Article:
I may not have done a 6 month case study to draw a scientific conclusion, but I didn't need to.
    The specs of the Tundra and driving the Tundra was enough for me to make a well informed decision that there wasn't anything of benefit over the F150 for my money. Apparently with Tundra being near the bottom of the list in sales, there are a lot of other truck buyers that were able to draw the same conclusions. I would bet that there are quite a number of those that are "educated" as you call it too. Probably took one of them there worthless statistics classes like I did to.

    Come on back when you have something of value to post for all us "uneducated" domestic truck owners.
  • bigsnagbigsnag Posts: 394
    You keep saying that Toyota doesn't have to prove it is good, instead it's up to the Big3 people to prove that it is bad. I disagree. All I have to prove is that my Ford is better. That's been done. Facts given here on this board have proven the Chevy to be better as well. Dodge....well, maybe not. But the point is still the same, the Tundra may be good, but the Ford and Chevy are better.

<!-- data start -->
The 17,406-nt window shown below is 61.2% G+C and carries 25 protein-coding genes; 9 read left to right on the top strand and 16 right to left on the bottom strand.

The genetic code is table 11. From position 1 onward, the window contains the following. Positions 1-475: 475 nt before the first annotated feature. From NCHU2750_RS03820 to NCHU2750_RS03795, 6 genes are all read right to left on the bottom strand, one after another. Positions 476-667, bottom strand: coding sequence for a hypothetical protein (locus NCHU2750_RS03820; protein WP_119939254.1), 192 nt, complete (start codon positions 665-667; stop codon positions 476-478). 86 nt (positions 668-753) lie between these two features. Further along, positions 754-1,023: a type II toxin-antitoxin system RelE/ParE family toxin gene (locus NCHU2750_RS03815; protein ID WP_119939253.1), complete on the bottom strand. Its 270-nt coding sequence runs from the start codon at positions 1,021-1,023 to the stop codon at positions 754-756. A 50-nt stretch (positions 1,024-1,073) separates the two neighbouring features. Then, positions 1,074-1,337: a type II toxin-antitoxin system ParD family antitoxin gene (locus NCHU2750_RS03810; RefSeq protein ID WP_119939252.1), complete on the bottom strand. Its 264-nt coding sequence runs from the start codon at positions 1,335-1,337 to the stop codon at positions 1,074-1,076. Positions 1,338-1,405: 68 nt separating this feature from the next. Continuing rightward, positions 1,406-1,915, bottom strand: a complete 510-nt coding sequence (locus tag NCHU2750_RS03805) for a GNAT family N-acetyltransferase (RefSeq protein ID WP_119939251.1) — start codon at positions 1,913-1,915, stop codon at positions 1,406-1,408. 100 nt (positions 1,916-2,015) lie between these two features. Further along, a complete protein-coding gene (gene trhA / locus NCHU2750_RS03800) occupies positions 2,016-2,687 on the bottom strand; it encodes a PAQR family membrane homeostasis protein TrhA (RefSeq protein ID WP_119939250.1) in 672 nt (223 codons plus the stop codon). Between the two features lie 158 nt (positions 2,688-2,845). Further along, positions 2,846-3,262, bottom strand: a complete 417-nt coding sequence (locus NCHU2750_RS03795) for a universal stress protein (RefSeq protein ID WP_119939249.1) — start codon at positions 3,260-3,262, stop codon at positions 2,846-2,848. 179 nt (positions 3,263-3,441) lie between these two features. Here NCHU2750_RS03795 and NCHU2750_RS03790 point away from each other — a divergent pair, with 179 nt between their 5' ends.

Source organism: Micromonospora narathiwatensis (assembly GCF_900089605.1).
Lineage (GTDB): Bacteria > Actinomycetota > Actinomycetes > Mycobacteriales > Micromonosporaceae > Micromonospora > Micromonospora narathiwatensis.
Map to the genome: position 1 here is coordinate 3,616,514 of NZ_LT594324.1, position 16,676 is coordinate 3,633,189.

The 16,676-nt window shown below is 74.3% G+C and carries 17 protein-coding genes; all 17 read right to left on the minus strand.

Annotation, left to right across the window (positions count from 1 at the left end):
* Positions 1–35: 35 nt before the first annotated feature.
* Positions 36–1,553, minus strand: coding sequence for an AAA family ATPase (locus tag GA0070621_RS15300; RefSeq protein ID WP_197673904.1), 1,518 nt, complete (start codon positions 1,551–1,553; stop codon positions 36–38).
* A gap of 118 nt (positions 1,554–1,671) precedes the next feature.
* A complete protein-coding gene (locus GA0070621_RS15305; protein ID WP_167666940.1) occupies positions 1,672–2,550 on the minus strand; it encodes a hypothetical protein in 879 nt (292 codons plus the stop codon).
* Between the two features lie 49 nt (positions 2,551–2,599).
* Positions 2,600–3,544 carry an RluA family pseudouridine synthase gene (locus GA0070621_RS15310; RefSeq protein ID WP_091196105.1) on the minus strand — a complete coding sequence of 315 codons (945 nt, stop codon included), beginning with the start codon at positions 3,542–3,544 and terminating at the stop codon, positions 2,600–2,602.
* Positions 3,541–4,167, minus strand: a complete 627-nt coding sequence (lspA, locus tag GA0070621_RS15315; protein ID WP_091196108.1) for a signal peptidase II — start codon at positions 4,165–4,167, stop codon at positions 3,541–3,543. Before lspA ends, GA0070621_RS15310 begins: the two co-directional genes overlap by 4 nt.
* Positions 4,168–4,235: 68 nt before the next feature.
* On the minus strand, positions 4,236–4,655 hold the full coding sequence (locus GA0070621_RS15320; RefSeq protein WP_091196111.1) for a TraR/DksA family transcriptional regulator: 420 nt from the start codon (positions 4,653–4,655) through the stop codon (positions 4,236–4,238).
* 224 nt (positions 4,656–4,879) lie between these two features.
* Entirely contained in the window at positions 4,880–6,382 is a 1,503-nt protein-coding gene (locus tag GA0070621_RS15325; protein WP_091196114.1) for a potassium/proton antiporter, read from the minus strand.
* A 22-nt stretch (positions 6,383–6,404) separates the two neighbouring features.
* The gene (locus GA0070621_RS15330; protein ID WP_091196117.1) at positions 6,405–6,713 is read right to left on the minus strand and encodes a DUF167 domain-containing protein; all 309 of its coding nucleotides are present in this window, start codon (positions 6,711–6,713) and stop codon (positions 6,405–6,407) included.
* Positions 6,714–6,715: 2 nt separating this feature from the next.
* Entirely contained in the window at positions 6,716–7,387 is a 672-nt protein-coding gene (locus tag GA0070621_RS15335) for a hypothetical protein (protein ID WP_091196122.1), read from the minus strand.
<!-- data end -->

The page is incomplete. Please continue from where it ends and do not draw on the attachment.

• f150rulesf150rules Posts: 195
    The CarPoint info sure brings some truths to light. I suspect now though, that there will be ongoing arguements from the Tundra owners about why the methods used to gather that data were "skewed" some how or for whatever reason are "inaccurate"

    I said it before, "Toyota service shops do more than oil changes or they would not stay in business"!
  • ratboy3ratboy3 Posts: 324
    this is damn lie I tell ya! haha!

    http://carpoint.msn.com/vip/UsedRelOver/Toyota/Pickup/Used.asp